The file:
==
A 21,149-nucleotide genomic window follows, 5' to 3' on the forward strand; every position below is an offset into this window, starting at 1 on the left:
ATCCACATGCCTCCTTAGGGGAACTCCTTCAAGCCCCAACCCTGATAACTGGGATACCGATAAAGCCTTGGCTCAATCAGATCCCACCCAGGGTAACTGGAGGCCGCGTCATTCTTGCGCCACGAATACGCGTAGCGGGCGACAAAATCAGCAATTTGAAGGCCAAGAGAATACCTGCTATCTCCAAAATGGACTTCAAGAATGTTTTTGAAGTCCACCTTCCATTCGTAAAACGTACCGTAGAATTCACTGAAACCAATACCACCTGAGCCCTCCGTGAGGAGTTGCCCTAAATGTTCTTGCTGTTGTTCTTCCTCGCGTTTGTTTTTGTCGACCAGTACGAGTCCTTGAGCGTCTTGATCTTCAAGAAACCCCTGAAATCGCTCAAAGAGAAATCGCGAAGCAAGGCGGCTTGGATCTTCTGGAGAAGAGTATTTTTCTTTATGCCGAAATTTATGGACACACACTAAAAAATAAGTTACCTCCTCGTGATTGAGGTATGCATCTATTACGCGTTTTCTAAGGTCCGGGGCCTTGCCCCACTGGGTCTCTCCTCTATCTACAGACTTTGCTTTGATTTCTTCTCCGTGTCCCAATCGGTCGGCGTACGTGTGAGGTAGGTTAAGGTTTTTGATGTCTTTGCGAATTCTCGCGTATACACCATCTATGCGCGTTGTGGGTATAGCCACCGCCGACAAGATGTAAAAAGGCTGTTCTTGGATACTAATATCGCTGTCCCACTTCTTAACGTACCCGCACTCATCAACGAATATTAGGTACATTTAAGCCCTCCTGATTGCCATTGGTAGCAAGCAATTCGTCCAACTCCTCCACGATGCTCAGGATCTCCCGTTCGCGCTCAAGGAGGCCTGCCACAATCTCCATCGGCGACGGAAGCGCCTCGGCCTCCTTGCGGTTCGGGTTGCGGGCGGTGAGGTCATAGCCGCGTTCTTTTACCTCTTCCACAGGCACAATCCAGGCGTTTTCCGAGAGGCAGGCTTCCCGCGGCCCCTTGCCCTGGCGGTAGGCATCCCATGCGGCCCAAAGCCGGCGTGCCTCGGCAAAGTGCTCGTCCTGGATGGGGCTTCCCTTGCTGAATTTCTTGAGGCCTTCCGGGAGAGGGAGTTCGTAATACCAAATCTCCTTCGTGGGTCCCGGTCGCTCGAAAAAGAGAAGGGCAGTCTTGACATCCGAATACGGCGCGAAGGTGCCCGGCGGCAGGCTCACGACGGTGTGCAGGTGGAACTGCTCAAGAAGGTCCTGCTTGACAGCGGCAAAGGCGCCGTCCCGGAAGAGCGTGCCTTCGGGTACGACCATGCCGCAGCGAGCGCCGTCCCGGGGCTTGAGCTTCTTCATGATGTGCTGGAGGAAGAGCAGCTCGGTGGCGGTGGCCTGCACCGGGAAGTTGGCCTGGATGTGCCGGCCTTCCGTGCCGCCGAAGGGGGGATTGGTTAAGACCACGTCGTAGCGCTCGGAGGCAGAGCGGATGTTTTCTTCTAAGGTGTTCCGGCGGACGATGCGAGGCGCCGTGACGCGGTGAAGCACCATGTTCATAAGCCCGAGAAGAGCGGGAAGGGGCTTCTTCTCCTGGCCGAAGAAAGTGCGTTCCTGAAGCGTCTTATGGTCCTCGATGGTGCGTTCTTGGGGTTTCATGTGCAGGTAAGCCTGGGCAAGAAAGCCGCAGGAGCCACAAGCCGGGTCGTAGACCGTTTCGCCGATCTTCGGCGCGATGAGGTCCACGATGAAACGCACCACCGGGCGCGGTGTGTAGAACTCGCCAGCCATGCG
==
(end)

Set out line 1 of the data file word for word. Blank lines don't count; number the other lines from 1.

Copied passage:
A 21,149-nucleotide genomic window follows, 5' to 3' on the forward strand; every position below is an offset into this window, starting at 1 on the left: